How to Use Nasal Spray the Right Way, Allergy Relief

Nasal Spray Really Works...
If you know how to use it.  

    And no one is paying me to say or write that!
    Most of us think we know how to use nasal spray. 
   I mean, how hard can it be to stick something in your nose and spray right? -At least that's what I always thought.

    It never even occurred to me to read the directions on or inside the box. And up until about a year ago I was an occasional, and poorly informed, nasal spray user.

    Then, something changed. I went to the Little Clinic (in a Kroger grocery store) for what I thought was a cold or sinus infection. The nurse practitioner was awesome. She told me I didn't have a cold or sinus infection but was rather suffering with severe allergies.  And she didn't stop there...

    She asked what I was using for my seasonal allergies and how I was using it. And she proceeded to school me on proper nasal spray usage. 

Here's What I Learned

    First off, most people just stick nasal spray in the nose and spray, up, and, that's not right.
     Here's a quick demonstration of the proper nasal-spray-usage technique:

        Now that you know how to use nasal spray correctly, don't go overboard
         Some nasal sprays are safe to use daily for up to 6 months at a time, Nasacort is a popular allergy relief spray that contains Triamcinolone Acetonide, and it's non-addictive. Personally I use the Walgreen's generic brand of Nasacort.
      Although, chemical-based nasal sprays, opposed to saline-based ones, can damage the septum, cause sinusitis, or worse. Below are links to some articles that explore these risks and conditions in depth. 

Consulting Your Doctor May Not Be Good Enough

        In most articles or blogs this is where you'd read, "It's best to always consult your doctor." -Not in this blog, and I'll tell you why.
       A month ago I took my son to an allergy specialist since he was suffering with itchy eyes, a scratchy throat, a stuffy nose... all the symptoms of severe seasonal allergies. The allergy doctor we saw happened to be, arguably, the best allergy doctor in the city (opting not to share his name here). He was extremely smart, professional, astute, and even kind. An allergy test was recommended but we opted for just switching up Sammy's allergy medicine to see how he'd do. My son was prescribed 3 different medications, one of which was a nasal spray. The prescription spray's  instructions say to, "instill 2 sprays in each nostril  once daily."  -Easy enough.
       From the get-go I felt uneasy about giving my kid that much medicine daily. So I didn't. I gave him just the one prescribed allergy pill nightly and occasionally used his nasal spray on him during the day if he seemed to be sneezing or rubbing his nose a lot.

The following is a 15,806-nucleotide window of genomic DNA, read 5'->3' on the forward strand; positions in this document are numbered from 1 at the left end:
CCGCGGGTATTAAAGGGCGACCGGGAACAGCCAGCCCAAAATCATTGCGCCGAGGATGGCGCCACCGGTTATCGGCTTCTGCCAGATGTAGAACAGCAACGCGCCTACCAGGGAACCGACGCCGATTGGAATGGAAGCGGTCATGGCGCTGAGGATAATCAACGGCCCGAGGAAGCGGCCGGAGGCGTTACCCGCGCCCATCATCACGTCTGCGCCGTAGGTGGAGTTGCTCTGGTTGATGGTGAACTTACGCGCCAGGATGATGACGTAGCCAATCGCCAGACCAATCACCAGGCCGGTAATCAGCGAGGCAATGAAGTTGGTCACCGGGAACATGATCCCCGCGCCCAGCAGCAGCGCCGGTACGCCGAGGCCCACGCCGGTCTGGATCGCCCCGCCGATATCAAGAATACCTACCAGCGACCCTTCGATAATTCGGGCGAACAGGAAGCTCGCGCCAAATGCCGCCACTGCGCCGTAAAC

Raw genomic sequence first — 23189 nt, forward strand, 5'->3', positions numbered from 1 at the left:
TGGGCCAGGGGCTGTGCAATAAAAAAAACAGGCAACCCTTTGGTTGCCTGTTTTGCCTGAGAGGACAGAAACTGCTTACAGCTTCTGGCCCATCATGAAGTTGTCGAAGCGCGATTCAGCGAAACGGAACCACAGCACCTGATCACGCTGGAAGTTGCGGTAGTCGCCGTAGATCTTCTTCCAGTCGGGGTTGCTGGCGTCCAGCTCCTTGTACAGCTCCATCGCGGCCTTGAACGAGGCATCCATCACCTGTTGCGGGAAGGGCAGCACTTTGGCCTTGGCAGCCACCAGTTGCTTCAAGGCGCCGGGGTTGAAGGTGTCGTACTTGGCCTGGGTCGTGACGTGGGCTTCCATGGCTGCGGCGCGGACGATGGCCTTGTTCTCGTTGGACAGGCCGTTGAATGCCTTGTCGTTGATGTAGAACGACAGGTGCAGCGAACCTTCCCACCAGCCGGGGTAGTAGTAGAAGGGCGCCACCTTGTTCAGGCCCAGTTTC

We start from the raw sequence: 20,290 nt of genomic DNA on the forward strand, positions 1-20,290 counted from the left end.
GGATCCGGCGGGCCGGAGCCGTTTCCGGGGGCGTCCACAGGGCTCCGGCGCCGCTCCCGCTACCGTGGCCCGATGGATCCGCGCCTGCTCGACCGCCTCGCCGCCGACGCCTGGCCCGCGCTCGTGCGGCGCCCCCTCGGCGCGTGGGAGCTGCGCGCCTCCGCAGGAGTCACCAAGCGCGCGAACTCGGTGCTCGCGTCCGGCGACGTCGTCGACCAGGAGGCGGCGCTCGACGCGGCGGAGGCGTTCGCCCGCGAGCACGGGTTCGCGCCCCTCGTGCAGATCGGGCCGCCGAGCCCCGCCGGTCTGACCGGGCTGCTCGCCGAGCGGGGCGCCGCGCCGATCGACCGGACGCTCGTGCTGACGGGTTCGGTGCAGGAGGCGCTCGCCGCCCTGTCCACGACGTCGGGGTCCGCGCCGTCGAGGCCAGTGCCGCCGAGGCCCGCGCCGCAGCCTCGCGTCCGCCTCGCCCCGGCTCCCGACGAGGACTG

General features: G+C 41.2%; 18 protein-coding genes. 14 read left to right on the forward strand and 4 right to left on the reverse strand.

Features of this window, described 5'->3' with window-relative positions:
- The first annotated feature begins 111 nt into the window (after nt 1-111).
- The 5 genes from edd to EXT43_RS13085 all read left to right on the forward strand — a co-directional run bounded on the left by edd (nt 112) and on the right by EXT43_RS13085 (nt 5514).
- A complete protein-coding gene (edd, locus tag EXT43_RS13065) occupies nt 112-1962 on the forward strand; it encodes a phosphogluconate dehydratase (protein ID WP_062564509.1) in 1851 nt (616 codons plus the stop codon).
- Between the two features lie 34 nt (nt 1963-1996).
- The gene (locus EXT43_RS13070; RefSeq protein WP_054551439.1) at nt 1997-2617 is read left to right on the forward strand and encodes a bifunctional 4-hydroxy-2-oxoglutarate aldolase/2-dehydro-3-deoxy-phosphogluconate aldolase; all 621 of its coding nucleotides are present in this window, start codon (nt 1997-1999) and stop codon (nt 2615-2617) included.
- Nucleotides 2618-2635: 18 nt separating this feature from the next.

Sam with one of our cats

        By chance my husband, who has suffered with bad seasonal allergies since moving to Louisville, KY 4 years ago, bought himself a nasal spray to start using daily too.  He opted for the generic version of Flonase. He mentioned to me the nasal spray box said in bold letters, "THIS PRODUCT CAN STUNT A CHILD'S GROWTH." And he wondered if Sam's prescription spray contained the same ingredients.
         "Surely not, I told him. I specifically asked Dr. _______ if there were any long-term risks or side effects with the prescribed medications, and he told me there weren't." 
        And, I had even gone so far as to ask the doctor if long term clinical trials had been done on children that had taken these medicines. He said yes and that there was nothing significant to worry about. 
Our Collection of Nasal Sprays

Upon Doing My Own Research...

      I quickly discovered the primary ingredient in my husband's nasal spray (fluticasone) was the same primary ingredient in my son's nasal spray and has been linked with stunting the growth of young children.

         I don't know why our son's allergy doctor didn't mention this to us. Perhaps he didn't view the findings significant or noteworthy but, in that case he should've at least mentioned them and said that.
        I know the doctor is highly competent and a dedicated professional doing his best daily. But I also know I'm a highly competent woman and mother and must do my best daily as well. And, in this case, it meant taking a few minutes to do my own research and come to my own conclusions.

        Sam still uses his nasal spray, but quite sparingly (maybe once a week). -His father and I aren't tall by any means so, he'll be short enough as is, without the potential intervention of some nasal spray!